Beyond CO2: Black Carbon Emerges as Powerful Climate Threat

Black carbon is emerging as a significant player in the global discourse on climate change, exerting a warming effect of about 0.6 watts per square meter on Earth’s surface.

Black carbon (BC), often referred to as soot, is emerging as a significant player in the global discourse on climate change, exerting a warming effect of about 0.6 watts per square meter on Earth’s surface. Despite not falling into the traditional category of greenhouse gases, its influence on climate dynamics and human health cannot be understated.

In a recent interview with Anadolu, Burcu Onat, a lecturer in the environmental engineering department at Istanbul University-Cerrahpasa, shed light on the multifaceted impact of black carbon emissions on both planetary climate and public well-being.

Onat revealed startling findings, stating that nearly 3 nanograms of black carbon were detected per gram of snow in Antarctica. These emissions stem primarily from the incomplete combustion of coal, diesel fuel, gasoline, and biomass.

According to data from the Climate and Clean Air Coalition (CCAC), a staggering 5.8 million tonnes (6.3 tons) of black carbon were emitted in 2019, with household energy consumption contributing to 43% of global emissions.

Onat emphasized the significance of BC as the third-largest contributor to global warming, following carbon dioxide and methane. Unlike greenhouse gases, which primarily affect the atmosphere through a single mechanism, black carbon exerts its influence through three distinct pathways.

Firstly, black carbon directly absorbs sunlight in the atmosphere, leading to atmospheric warming. Secondly, when black carbon settles on surfaces such as snow and ice, it reduces the surface’s reflectivity, accelerating the melting of glaciers and snow surfaces. Finally, when BC is present within clouds, it alters reflectivity, cloud duration, and precipitation, further contributing to atmospheric warming.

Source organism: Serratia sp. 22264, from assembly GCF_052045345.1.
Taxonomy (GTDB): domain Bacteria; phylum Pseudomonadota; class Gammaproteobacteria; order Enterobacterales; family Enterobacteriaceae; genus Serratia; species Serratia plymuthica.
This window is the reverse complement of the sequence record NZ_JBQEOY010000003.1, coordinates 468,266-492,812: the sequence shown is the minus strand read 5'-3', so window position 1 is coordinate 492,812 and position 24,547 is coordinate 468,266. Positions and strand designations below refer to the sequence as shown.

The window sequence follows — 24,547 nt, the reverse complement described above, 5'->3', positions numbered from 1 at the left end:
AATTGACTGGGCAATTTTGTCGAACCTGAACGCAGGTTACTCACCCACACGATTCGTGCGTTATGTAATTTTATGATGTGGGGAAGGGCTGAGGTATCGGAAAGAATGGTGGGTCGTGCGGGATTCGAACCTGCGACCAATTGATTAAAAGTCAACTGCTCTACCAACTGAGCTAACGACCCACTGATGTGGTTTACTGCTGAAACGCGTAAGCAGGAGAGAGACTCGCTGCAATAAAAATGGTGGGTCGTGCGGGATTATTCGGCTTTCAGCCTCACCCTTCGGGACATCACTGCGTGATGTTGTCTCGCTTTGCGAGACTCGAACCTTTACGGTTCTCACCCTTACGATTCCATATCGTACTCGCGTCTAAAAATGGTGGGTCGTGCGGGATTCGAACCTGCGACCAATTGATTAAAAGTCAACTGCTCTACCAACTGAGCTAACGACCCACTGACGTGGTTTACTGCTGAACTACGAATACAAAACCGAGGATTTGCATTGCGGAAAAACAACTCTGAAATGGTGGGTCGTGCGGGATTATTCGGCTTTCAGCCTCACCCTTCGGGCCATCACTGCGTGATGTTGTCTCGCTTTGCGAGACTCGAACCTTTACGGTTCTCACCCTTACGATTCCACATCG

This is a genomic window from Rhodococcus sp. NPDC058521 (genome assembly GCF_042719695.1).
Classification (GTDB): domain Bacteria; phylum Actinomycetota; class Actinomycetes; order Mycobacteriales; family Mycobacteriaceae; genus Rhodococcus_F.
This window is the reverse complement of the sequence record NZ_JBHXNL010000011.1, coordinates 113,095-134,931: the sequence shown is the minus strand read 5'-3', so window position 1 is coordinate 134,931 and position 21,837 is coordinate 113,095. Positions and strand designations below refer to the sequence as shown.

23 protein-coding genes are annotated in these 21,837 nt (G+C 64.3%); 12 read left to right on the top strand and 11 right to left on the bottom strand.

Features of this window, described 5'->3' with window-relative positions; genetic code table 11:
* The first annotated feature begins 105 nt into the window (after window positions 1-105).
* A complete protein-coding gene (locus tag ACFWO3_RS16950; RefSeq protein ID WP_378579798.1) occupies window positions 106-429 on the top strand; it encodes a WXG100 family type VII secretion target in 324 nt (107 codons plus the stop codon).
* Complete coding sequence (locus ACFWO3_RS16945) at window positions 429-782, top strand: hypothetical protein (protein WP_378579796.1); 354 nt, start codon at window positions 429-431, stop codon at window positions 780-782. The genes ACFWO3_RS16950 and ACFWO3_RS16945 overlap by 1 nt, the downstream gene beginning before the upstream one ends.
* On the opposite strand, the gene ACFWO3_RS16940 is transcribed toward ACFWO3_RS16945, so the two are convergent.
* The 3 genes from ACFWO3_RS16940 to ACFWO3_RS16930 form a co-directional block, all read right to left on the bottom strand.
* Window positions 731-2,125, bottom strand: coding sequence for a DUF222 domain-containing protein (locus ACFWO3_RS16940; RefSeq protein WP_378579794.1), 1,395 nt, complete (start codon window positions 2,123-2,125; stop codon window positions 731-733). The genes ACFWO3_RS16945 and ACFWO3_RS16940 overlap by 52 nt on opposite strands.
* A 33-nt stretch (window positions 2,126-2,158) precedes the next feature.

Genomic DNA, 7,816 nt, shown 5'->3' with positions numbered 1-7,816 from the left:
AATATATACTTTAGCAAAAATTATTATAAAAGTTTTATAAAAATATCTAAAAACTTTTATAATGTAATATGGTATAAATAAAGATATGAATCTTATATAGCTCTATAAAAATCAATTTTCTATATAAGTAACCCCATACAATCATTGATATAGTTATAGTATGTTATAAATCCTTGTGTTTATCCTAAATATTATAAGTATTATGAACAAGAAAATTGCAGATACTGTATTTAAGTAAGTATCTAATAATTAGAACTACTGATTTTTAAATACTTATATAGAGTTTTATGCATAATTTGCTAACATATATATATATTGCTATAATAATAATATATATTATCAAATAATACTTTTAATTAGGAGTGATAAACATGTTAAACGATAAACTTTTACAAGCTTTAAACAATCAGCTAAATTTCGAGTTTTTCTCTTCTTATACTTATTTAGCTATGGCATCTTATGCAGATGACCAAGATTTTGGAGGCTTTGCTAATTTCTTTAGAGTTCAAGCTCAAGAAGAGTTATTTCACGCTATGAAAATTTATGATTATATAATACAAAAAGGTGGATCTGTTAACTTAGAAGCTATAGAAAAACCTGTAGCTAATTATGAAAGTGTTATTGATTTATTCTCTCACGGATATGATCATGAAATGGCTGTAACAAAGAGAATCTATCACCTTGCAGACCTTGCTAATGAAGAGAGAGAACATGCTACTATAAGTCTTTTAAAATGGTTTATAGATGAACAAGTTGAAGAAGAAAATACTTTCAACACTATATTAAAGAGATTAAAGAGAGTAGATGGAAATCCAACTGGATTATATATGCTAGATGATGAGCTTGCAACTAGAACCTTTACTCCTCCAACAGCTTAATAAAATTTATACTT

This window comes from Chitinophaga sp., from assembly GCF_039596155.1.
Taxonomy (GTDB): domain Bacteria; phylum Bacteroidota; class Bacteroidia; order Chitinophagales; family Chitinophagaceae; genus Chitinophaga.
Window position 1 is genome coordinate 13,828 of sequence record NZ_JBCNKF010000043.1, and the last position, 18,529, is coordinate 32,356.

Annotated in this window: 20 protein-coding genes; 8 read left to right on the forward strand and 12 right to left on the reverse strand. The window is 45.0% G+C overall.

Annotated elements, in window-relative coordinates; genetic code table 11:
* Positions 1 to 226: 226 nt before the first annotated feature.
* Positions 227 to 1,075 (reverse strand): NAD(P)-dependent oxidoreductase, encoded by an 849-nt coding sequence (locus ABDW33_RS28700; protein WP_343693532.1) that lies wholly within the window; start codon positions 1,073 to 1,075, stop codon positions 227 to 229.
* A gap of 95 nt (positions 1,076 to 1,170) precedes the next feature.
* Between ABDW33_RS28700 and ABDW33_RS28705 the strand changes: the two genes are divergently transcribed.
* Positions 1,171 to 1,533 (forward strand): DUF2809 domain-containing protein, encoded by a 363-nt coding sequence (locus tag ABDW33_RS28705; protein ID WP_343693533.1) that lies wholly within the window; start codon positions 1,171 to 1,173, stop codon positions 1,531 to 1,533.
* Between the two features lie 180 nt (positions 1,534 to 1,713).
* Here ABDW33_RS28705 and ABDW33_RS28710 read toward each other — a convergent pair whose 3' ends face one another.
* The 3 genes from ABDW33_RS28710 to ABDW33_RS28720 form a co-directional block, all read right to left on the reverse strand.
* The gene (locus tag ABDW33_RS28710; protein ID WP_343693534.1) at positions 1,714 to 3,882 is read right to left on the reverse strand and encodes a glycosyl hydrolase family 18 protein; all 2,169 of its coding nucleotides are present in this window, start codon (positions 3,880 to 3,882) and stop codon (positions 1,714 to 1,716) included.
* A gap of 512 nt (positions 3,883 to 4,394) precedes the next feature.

Discussing the importance of monitoring black carbon concentrations in urban areas worldwide, Onat highlighted that average concentrations range between 5 and 20 micrograms per cubic meter.

The impact of BC on health cannot be ignored. Onat stressed that high proportions of BC in particulate matter increase health risks, particularly for vulnerable populations such as children, who face heightened asthma risks and more severe respiratory diseases.

To mitigate the effects of BC pollution, Onat recommended minimizing outdoor activities on days with poor air quality and using masks when necessary. She also advocated for the implementation of black carbon capture filters, especially in mobile sources, to curb emissions from fuel combustion.

Furthermore, Onat proposed the widespread adoption of rail systems and electric vehicles in urban public transportation as a means to alleviate the burden of black carbon emissions.

As the world grapples with the pressing realities of climate change and its far-reaching consequences, addressing the role of black carbon emerges as a critical step in mitigating both environmental degradation and public health risks. Efforts to curb BC emissions and promote sustainable alternatives are imperative in forging a path towards a cleaner, healthier future for generations to come.